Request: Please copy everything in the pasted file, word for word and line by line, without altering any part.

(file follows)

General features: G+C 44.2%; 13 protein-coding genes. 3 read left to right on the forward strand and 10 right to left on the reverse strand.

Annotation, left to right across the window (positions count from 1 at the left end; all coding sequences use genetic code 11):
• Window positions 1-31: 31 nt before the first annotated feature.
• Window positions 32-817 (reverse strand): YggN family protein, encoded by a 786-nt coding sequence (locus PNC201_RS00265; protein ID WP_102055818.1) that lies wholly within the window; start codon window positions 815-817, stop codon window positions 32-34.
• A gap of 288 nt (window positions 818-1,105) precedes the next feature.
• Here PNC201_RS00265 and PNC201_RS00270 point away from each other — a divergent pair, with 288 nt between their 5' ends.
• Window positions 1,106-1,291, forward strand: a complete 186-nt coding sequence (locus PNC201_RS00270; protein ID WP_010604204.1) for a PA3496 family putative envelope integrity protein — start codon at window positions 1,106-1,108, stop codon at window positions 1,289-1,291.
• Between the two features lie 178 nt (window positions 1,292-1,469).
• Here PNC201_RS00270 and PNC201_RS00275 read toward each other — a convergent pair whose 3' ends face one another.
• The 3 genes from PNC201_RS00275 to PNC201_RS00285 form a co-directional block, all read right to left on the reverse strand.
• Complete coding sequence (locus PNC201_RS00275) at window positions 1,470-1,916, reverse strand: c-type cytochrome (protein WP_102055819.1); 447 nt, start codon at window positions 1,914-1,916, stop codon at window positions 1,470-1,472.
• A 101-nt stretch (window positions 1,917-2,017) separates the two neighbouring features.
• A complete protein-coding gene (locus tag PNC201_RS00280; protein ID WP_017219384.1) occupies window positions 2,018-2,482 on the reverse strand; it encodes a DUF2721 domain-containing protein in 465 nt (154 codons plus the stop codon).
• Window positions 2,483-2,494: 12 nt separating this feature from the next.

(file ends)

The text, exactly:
General features: G+C 44.2%; 13 protein-coding genes. 3 read left to right on the forward strand and 10 right to left on the reverse strand.

Annotation, left to right across the window (positions count from 1 at the left end; all coding sequences use genetic code 11):
• Window positions 1-31: 31 nt before the first annotated feature.
• Window positions 32-817 (reverse strand): YggN family protein, encoded by a 786-nt coding sequence (locus PNC201_RS00265; protein ID WP_102055818.1) that lies wholly within the window; start codon window positions 815-817, stop codon window positions 32-34.
• A gap of 288 nt (window positions 818-1,105) precedes the next feature.
• Here PNC201_RS00265 and PNC201_RS00270 point away from each other — a divergent pair, with 288 nt between their 5' ends.
• Window positions 1,106-1,291, forward strand: a complete 186-nt coding sequence (locus PNC201_RS00270; protein ID WP_010604204.1) for a PA3496 family putative envelope integrity protein — start codon at window positions 1,106-1,108, stop codon at window positions 1,289-1,291.
• Between the two features lie 178 nt (window positions 1,292-1,469).
• Here PNC201_RS00270 and PNC201_RS00275 read toward each other — a convergent pair whose 3' ends face one another.
• The 3 genes from PNC201_RS00275 to PNC201_RS00285 form a co-directional block, all read right to left on the reverse strand.
• Complete coding sequence (locus PNC201_RS00275) at window positions 1,470-1,916, reverse strand: c-type cytochrome (protein WP_102055819.1); 447 nt, start codon at window positions 1,914-1,916, stop codon at window positions 1,470-1,472.
• A 101-nt stretch (window positions 1,917-2,017) separates the two neighbouring features.
• A complete protein-coding gene (locus tag PNC201_RS00280; protein ID WP_017219384.1) occupies window positions 2,018-2,482 on the reverse strand; it encodes a DUF2721 domain-containing protein in 465 nt (154 codons plus the stop codon).
• Window positions 2,483-2,494: 12 nt separating this feature from the next.